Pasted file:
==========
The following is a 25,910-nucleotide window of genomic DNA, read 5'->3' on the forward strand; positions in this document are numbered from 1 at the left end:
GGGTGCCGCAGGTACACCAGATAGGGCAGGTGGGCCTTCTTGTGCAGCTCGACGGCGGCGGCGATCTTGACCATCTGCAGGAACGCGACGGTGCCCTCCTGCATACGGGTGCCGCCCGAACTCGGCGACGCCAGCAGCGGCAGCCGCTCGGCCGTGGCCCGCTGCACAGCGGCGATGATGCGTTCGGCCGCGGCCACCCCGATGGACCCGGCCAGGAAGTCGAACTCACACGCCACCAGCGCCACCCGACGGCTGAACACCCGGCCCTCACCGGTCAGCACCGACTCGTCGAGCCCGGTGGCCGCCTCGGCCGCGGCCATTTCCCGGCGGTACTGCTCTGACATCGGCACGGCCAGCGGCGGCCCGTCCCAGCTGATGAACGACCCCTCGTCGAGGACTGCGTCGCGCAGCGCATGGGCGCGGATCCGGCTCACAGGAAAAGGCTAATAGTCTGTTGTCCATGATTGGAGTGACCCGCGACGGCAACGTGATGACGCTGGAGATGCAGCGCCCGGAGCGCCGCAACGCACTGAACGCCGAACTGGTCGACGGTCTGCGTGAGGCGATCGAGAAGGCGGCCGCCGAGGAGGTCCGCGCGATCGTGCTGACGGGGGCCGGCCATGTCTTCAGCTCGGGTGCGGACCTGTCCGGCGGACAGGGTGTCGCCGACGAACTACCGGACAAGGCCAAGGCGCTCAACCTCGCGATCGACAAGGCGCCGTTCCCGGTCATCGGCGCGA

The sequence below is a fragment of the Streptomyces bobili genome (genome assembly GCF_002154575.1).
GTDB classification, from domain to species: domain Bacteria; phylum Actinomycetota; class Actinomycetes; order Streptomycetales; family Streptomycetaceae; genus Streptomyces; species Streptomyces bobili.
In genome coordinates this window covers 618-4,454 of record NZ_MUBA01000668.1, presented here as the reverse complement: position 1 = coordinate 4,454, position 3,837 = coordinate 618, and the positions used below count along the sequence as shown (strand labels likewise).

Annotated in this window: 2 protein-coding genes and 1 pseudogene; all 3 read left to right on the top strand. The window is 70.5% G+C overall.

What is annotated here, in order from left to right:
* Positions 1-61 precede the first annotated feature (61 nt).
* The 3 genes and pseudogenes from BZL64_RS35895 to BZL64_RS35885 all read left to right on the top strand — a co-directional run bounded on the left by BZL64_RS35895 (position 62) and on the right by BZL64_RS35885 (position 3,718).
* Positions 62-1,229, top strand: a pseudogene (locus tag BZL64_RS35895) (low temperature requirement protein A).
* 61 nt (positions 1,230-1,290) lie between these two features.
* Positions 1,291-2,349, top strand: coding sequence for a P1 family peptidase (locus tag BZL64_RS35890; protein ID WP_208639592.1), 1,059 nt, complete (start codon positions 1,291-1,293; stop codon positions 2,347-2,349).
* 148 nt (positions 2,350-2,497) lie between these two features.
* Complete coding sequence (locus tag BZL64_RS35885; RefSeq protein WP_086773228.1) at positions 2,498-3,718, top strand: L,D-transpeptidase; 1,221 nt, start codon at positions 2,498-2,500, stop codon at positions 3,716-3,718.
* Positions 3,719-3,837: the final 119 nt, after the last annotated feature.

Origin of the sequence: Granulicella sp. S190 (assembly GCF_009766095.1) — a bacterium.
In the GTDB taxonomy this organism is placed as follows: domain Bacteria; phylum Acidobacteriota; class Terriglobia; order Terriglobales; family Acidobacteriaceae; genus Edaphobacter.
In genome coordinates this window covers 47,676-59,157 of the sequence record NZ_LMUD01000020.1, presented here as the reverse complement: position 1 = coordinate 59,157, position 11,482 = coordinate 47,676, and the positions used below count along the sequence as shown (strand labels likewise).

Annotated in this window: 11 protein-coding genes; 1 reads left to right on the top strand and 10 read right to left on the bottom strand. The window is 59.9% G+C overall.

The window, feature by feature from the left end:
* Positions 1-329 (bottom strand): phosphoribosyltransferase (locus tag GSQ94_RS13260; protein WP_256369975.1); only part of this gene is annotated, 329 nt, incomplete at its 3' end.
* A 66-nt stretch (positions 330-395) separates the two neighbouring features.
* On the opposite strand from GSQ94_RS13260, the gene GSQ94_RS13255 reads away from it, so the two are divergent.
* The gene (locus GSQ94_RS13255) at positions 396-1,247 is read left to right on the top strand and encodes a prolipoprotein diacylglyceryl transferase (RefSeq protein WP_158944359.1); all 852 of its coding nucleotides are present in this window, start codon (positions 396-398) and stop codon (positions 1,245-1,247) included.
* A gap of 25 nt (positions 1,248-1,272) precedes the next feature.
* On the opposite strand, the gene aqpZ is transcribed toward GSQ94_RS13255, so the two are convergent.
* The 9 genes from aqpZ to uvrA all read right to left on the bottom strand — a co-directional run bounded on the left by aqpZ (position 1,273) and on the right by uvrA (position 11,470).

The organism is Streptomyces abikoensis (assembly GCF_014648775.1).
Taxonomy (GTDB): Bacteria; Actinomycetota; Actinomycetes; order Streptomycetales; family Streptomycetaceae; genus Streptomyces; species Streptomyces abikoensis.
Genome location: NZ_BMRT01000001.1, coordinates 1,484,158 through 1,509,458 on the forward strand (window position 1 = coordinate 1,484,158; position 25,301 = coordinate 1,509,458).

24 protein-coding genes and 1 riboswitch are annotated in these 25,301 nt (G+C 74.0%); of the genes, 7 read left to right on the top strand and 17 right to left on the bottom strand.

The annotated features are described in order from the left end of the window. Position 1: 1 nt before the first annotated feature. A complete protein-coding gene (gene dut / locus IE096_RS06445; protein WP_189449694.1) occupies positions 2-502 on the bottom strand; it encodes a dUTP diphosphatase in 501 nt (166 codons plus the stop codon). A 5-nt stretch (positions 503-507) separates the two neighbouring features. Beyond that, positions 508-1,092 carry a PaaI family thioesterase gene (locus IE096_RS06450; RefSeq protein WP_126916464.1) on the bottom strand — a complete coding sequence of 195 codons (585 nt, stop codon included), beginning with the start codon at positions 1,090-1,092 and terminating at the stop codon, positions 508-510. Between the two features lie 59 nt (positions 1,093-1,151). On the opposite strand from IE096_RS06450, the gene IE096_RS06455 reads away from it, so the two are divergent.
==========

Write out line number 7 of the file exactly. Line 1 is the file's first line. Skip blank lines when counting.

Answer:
What is annotated here, in order from left to right: